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Abraham Lincoln to Lewis M. Hays, 8 September 18531
Mr. L. M. Hays,Dear Sir:
Court is in session here now, and on yesterday I got a judgment against G. W. Tenley for $116,90 cents.2 The reason the amount was no larger was that the defendant proved by two witnesses— a Wm. Dodd, and a Dr. Mershow— that T. P. Taylor, in his lifetime, told them that Tenley, in 1837, had offered to pay him the money on the note, and that he refused to take it, saying he never intended to collect it, and would give up, or destroy, the note; on which proof the court decided, and I think correctly, that interest could not be allowed between the offer to pay and the bringing of the suit. This cut off all the interest but the $16.90 as a fee, and will send you the $100 in any way you may direct. I am following the Circuit and shall be at Bloomington, Ills., two weeks, ending on the 24th of this month, from which place I will send you the money, if you will have a letter to reach me there on or before the last named day. I can buy an Eastern draft at Bloomington, or at Springfield after my return there, which I suppose will be the best way of remitting the money.
Yours etc.A. Lincoln.3
1This letter is attributed to Abraham Lincoln, but the original letter in Lincoln’s hand is not extant.
2Glibert A. Tracy, author and editor of Uncollected Letters of Abraham Lincoln, transcribed the name “G. W. Tenley,” but other letters Lincoln sent to Lewis M. Hays established the name should be “G. W. Turley.”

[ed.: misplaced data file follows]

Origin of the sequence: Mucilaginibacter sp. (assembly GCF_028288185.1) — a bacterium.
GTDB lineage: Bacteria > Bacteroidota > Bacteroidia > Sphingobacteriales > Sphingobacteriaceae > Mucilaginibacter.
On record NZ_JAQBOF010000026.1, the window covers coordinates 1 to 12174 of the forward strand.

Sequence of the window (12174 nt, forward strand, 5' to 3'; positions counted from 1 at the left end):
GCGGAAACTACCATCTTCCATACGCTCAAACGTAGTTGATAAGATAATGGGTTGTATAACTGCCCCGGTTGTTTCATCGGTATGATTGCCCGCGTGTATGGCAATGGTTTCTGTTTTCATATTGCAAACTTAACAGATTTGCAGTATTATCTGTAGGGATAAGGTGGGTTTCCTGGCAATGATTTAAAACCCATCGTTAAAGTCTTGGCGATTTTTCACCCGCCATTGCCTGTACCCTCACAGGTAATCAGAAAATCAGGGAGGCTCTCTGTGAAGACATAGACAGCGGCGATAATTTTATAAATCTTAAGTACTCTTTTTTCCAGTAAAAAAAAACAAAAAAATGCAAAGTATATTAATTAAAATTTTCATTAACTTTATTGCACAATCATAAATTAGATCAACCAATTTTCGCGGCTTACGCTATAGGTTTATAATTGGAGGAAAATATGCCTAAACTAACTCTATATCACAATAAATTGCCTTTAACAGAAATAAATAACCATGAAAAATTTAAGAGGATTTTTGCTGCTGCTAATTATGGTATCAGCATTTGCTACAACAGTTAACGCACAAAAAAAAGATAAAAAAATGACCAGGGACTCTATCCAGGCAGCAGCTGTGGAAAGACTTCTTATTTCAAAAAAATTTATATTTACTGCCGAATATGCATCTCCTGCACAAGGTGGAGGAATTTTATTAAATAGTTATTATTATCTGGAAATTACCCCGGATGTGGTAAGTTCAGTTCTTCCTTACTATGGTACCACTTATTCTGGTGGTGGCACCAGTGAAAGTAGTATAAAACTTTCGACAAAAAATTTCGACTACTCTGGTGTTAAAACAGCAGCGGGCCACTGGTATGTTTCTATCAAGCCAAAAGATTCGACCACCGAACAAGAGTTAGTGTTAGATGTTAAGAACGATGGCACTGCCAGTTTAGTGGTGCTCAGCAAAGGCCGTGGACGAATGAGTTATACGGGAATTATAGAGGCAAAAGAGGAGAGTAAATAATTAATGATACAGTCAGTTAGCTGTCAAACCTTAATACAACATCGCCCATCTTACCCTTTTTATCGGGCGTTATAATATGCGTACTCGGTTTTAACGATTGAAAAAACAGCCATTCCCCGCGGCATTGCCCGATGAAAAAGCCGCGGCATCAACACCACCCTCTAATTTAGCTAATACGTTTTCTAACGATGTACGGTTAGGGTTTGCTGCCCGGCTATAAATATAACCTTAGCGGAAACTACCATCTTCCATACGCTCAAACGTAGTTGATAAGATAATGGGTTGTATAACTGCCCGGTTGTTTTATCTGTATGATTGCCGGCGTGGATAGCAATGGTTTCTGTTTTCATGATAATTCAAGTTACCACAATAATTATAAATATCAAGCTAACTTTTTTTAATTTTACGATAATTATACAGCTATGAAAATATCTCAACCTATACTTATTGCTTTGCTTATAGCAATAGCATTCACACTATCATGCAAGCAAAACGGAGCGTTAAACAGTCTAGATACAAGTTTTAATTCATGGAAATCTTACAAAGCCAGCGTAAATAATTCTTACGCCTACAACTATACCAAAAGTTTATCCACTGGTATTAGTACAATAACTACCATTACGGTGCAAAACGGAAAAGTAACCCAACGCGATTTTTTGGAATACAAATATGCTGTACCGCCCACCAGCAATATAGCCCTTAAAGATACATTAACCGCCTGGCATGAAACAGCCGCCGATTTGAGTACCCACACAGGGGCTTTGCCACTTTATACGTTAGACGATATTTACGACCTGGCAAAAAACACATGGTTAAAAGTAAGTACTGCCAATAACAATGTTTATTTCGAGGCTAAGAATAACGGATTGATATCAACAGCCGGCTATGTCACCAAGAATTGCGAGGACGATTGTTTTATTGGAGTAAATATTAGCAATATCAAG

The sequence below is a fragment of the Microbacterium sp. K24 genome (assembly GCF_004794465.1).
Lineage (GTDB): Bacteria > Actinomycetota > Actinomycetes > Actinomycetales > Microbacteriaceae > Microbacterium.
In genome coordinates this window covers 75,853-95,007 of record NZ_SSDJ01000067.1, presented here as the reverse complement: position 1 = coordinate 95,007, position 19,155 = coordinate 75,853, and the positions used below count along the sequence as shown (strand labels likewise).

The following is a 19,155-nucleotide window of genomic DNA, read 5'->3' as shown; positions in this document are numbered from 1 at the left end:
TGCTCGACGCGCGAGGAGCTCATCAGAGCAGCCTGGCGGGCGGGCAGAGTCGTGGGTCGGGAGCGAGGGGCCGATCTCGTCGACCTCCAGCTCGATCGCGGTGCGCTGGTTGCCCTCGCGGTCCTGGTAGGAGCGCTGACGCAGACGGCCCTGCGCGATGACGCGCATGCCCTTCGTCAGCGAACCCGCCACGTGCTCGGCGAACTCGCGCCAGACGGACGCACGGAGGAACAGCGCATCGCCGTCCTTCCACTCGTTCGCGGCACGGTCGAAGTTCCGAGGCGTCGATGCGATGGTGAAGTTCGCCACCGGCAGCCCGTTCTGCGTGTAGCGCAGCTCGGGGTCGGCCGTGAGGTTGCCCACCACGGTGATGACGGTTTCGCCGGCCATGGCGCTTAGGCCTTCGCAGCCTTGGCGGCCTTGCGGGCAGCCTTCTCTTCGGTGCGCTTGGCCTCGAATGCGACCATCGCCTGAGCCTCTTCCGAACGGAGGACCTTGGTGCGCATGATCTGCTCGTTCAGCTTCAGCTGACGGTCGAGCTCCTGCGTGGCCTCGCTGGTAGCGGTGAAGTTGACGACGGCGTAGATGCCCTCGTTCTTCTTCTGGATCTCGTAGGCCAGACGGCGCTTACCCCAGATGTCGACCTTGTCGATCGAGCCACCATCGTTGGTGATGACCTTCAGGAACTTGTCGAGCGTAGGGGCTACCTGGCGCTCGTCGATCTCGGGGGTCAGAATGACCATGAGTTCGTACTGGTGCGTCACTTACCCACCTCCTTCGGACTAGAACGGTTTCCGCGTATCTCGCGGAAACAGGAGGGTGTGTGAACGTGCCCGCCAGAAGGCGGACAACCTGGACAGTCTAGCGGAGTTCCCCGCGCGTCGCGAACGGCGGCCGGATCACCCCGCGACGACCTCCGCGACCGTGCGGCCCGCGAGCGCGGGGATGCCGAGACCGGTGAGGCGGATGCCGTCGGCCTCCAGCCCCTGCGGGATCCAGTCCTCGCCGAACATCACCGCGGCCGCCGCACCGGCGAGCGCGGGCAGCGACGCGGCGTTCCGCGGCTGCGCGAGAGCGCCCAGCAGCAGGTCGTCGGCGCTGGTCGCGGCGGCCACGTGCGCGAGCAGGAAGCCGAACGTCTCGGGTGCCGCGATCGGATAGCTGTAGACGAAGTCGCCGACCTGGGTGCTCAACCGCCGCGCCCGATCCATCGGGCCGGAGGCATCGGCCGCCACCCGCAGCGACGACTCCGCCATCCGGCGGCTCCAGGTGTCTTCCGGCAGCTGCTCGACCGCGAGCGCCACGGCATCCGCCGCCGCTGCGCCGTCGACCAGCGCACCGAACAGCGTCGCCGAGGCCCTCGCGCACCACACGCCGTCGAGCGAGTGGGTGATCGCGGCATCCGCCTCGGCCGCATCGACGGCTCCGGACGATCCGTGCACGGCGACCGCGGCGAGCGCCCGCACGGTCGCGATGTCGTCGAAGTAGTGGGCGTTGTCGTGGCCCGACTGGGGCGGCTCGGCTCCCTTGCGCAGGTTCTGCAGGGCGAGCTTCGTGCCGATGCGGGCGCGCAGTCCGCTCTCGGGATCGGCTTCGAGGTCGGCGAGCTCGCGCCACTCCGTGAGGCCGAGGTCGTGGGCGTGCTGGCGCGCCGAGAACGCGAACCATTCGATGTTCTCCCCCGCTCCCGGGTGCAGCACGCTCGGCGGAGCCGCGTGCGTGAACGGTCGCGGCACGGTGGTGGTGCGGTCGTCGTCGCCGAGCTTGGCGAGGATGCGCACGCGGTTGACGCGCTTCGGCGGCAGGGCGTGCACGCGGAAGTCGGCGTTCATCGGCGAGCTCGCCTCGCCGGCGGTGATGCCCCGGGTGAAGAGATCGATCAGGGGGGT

Lincoln left Springfield on September 5 to attend to legal business on the Eighth Judicial Circuit. He was in Mount Pulaski for the Logan County Circuit Court, which began its fall session on September 5.
Abraham Lincoln to Lewis M. Hays; Abraham Lincoln to Lewis M. Hays; The Lincoln Log: A Daily Chronology of the Life of Abraham Lincoln, 5 September 1853, http://www.thelincolnlog.org/Results.aspx?type=CalendarDay&day=1853-09-05; “An Act to Reduce the Limits of the Eighth Judicial Circuit, and to Fix the Times of Holding Courts Therein,” 3 February 1853, General Laws of Illinois (1853), 64.
3Lincoln references the judgment and legal fee in a lawsuit involving Turley and Hays. In July 1836, Turley gave Thomas P. Taylor a promissory note for $100, but failed to pay. After Taylor died in August 1842, Hays became the administrator of his estate. In April 1851, Hays retained Lincoln and sued Turley in the Logan County Circuit Court to collect the debt.
In October 1852, Lincoln wrote Hays that he had agreed to give Turley a few months to find evidence supporting his claim that Taylor had promised to destroy the note and forgive the debt. Lincoln justified the action by writing that he felt sorry for Turley, “poor and a cripple as he is.” Turley produced two witnesses, but on September 7, the court ruled for Hays, ordering Turley to pay the estate $116.90. Lincoln kept $16.90 as a fee for his legal services.
Lincoln enclosed a bank draft for $100 in a letter to Hays sent in November 1853.
Receipt, Document ID: 83371, Hays v. Turley, Martha L. Benner and Cullom Davis et al., eds., The Law Practice of Abraham Lincoln: Complete Documentary Edition, 2d edition (Springfield: Illinois Historic Preservation Agency, 2009), http://www.lawpracticeofabrahamlincoln.org/Details.aspx?case=136157; Abraham Lincoln to Lewis M. Hays; Thomas P. Taylor, Gravestone, Alexander Cemetery, Owen County, IN.

Printed Transcription, 1 page(s), Gilbert A. Tracy, Uncollected Letters of Abraham Lincoln (Boston: Houghton Mifflin, 1917), 46.